Ichabod explores the Age of Apostasy, predicted in 2 Thessalonians 2:3, with an emphasis on UOJ, Church Growth, and Emergent Church heresies. The antidote to these poisons is trusting the efficacious Word in the Means of Grace. John 16:8. Most readers are WELS, LCMS, ELS, or ELCA. This blog also covers the Roman Catholic Church, Eastern Orthodoxy, and the mainline denominations.
The Divine Liturgy: Part 1 (Introduction through the Collect of the Day)
In my previous articles "Liturgy is Anything but Indifferent" and "Using the Propers is Proper!," I introduced the concept of the Divine Liturgy and promised future articles highlighting the individual parts of the Liturgy. My original goal was to dedicate a unique article to each segment of the Divine Service. However, over the course of the past week I put together a document highlighting the various aspects of the Communion Liturgy from the Common Service for St. John Evangelical-Lutheran Church's new website (as of right now, the old site is still up, but eventually you will be able to find the new website at http://www.stjohnsmke.org). Rather than duplicate my efforts, I'm going to cross-post the explanations in four parts at this blog as well. I hope you find these tidbits interesting. And be sure to check out St. John's new webpage when it's up!
The Common Service, as its name implies, is the compilation of worship orders common to all of American Lutheranism. It was published in 1888 as a joint effort between various Lutheran Church bodies and is (or was) widely used by members of the ELCA, LCMS, WELS, and ELS, among others. As such, it represents an expression of Lutheran solidarity that is almost unparalleled. But the Common Service was not created in 1888; in reality, it represents an English (and Lutheran) version of the Latin Mass and Divine Offices, which in one form or another are the continuation of a liturgical tradition that predates the time of Christ. Its chief elements are Word and Sacrament; it exists to present them as a golden ring might present a priceless diamond. At its core, the Common Service is nothing other than the Psalms, prayers, and spiritual songs (Ephesians 5:19) found in the Holy Scriptures. In this context, it is rightly called the “Divine Service,” because it is the medium through which we receive God’s gifts.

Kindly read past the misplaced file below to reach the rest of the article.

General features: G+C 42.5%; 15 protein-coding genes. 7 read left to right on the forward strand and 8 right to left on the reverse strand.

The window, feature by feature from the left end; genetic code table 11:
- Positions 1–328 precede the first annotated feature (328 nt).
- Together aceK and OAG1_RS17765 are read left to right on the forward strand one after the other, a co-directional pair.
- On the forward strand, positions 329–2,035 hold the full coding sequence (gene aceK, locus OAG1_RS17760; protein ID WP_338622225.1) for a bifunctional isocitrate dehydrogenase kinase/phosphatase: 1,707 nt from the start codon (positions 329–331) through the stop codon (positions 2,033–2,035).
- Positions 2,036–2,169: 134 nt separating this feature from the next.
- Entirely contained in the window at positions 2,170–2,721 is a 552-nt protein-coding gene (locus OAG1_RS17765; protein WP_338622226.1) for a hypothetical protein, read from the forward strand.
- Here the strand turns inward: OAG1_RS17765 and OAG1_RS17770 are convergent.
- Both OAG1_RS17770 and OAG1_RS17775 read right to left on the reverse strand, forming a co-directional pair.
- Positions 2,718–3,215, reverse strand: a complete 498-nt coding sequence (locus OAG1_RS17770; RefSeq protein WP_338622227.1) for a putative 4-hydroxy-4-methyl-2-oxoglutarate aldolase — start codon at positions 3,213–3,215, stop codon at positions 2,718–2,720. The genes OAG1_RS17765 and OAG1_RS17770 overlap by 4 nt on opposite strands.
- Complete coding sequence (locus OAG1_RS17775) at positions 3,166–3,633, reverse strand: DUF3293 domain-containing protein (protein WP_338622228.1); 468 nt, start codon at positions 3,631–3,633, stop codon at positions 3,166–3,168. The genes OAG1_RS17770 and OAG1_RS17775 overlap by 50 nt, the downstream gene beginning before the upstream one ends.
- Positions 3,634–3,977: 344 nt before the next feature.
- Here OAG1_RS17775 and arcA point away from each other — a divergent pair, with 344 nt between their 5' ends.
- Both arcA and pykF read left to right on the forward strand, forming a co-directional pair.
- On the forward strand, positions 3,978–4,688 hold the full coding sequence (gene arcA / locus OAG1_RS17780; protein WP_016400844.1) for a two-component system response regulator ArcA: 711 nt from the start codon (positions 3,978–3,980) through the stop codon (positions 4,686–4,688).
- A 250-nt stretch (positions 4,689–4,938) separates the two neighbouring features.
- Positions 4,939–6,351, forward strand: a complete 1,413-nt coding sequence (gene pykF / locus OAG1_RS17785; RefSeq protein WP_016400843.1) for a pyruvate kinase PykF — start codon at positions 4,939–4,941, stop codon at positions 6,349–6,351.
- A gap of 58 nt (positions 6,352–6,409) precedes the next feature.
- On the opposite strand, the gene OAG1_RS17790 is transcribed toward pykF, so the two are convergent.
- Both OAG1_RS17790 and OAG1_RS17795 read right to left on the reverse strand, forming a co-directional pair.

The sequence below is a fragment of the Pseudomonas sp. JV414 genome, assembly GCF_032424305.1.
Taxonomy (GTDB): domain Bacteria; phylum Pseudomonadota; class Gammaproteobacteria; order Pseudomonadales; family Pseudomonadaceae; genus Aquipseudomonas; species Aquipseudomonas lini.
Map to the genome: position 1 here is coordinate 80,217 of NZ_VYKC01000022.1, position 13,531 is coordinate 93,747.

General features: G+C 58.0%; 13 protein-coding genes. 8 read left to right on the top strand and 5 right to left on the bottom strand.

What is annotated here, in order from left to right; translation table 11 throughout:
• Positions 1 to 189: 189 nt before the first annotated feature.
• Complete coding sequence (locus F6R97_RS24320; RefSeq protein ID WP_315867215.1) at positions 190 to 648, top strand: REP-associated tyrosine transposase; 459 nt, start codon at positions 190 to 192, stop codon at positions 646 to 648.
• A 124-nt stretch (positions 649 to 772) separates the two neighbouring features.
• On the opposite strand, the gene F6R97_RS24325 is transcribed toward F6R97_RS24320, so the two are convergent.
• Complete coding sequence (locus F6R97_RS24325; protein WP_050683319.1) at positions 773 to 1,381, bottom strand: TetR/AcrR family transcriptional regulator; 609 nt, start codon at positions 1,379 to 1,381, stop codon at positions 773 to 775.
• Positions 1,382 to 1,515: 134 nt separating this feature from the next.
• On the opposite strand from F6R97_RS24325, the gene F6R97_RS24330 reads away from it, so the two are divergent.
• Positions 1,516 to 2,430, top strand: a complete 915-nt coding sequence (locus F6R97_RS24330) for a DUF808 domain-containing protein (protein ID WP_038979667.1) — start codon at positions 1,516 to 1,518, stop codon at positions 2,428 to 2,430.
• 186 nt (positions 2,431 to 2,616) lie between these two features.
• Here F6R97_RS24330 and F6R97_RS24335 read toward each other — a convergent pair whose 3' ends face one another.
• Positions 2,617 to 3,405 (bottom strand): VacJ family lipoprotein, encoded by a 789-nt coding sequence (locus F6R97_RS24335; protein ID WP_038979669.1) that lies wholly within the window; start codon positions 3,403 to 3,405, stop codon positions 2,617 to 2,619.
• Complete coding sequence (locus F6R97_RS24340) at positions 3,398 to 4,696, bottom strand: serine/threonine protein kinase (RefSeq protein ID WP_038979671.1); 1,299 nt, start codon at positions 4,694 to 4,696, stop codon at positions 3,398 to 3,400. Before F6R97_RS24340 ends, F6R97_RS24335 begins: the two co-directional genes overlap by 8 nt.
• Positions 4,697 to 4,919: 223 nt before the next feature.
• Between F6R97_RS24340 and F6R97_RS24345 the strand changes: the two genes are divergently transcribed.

A Note on Terms
While the Common Service was originally an umbrella term for three different orders of worship - the Communion Service, Matins, and Vespers - it has come to be associated most closely with the former of these three. This Communion Service is often called the “Divine Service” in Lutheran practice, coming from the German word Gottesdienst. The term developed as an acknowledgment of the Lutheran belief that the true worship of God is not focused on what we do, but rather on what God does for us, as the Apology of the Augsburg Confession says: “Faith is the latreiva [divine service], which receives the benefits offered by God; the righteousness of the Law is the latreiva [divine service] which offers to God our merits. By faith God wishes to be worshiped in this way, that we receive from Him those things which He promises and offers” (IV:49).
However, insofar as the term “Divine Service” can rightly be applied to any order of worship that presents the gifts of God, the Communion Service is often distinguished with the title “Chief Divine Service.” It was historically known as the Mass in the Western Church, the Divine Liturgy in the East, and the Eucharist (coming from the Greek word εὐχαριστία, meaning “thanksgiving”) in both. The Eucharistic Service can be divided into two parts: The Service of the Word and the Service of the Sacrament. The Service of the Word has its origins in the ancient Jewish synagogue service, which was marked by readings from the Law and Prophets (prefiguring the Epistle and Gospel lessons) and interspersed with Psalms. In turn, the Service of the Sacrament is prefigured by the Jewish Passover Seder, from which the Lord Jesus instituted the Most Holy Supper of His very Body and Blood. In this way, the Eucharistic Liturgy predates Christian use, since it was used by Hebrew believers even before the time of Christ.